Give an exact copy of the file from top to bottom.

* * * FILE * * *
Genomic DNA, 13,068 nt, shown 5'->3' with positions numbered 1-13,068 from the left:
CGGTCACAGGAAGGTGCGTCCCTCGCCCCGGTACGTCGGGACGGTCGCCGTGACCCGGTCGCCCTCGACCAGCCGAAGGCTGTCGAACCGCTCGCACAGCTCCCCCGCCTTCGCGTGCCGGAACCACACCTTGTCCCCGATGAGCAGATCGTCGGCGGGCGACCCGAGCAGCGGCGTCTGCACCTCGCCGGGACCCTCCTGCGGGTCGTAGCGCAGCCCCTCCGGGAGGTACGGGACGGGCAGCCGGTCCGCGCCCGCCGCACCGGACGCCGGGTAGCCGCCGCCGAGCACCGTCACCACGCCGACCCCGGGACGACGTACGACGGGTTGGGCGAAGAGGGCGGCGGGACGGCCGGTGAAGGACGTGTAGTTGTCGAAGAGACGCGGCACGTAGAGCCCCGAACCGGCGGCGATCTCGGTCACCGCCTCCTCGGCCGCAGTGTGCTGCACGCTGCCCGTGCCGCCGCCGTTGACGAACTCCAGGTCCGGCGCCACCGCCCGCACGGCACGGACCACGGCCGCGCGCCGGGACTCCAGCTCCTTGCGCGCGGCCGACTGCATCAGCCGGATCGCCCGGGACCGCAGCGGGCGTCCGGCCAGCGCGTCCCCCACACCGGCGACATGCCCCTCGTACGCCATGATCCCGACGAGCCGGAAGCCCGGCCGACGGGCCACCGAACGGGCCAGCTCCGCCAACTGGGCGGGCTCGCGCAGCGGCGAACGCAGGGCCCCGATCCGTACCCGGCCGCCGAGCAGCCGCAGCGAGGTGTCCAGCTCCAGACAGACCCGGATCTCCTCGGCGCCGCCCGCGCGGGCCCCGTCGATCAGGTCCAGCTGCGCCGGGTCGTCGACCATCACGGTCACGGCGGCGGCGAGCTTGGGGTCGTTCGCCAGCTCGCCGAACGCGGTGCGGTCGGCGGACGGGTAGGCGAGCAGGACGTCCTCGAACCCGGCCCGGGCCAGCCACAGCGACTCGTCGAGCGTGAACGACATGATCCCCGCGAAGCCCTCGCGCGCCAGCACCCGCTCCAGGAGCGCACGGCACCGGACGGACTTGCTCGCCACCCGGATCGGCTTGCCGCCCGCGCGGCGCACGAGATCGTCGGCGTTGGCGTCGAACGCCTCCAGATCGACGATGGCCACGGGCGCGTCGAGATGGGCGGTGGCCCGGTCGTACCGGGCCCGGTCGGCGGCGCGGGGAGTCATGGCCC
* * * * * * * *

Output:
Genomic DNA, 13,068 nt, shown 5'->3' with positions numbered 1-13,068 from the left:
CGGTCACAGGAAGGTGCGTCCCTCGCCCCGGTACGTCGGGACGGTCGCCGTGACCCGGTCGCCCTCGACCAGCCGAAGGCTGTCGAACCGCTCGCACAGCTCCCCCGCCTTCGCGTGCCGGAACCACACCTTGTCCCCGATGAGCAGATCGTCGGCGGGCGACCCGAGCAGCGGCGTCTGCACCTCGCCGGGACCCTCCTGCGGGTCGTAGCGCAGCCCCTCCGGGAGGTACGGGACGGGCAGCCGGTCCGCGCCCGCCGCACCGGACGCCGGGTAGCCGCCGCCGAGCACCGTCACCACGCCGACCCCGGGACGACGTACGACGGGTTGGGCGAAGAGGGCGGCGGGACGGCCGGTGAAGGACGTGTAGTTGTCGAAGAGACGCGGCACGTAGAGCCCCGAACCGGCGGCGATCTCGGTCACCGCCTCCTCGGCCGCAGTGTGCTGCACGCTGCCCGTGCCGCCGCCGTTGACGAACTCCAGGTCCGGCGCCACCGCCCGCACGGCACGGACCACGGCCGCGCGCCGGGACTCCAGCTCCTTGCGCGCGGCCGACTGCATCAGCCGGATCGCCCGGGACCGCAGCGGGCGTCCGGCCAGCGCGTCCCCCACACCGGCGACATGCCCCTCGTACGCCATGATCCCGACGAGCCGGAAGCCCGGCCGACGGGCCACCGAACGGGCCAGCTCCGCCAACTGGGCGGGCTCGCGCAGCGGCGAACGCAGGGCCCCGATCCGTACCCGGCCGCCGAGCAGCCGCAGCGAGGTGTCCAGCTCCAGACAGACCCGGATCTCCTCGGCGCCGCCCGCGCGGGCCCCGTCGATCAGGTCCAGCTGCGCCGGGTCGTCGACCATCACGGTCACGGCGGCGGCGAGCTTGGGGTCGTTCGCCAGCTCGCCGAACGCGGTGCGGTCGGCGGACGGGTAGGCGAGCAGGACGTCCTCGAACCCGGCCCGGGCCAGCCACAGCGACTCGTCGAGCGTGAACGACATGATCCCCGCGAAGCCCTCGCGCGCCAGCACCCGCTCCAGGAGCGCACGGCACCGGACGGACTTGCTCGCCACCCGGATCGGCTTGCCGCCCGCGCGGCGCACGAGATCGTCGGCGTTGGCGTCGAACGCCTCCAGATCGACGATGGCCACGGGCGCGTCGAGATGGGCGGTGGCCCGGTCGTACCGGGCCCGGTCGGCGGCGCGGGGAGTCATGGCCC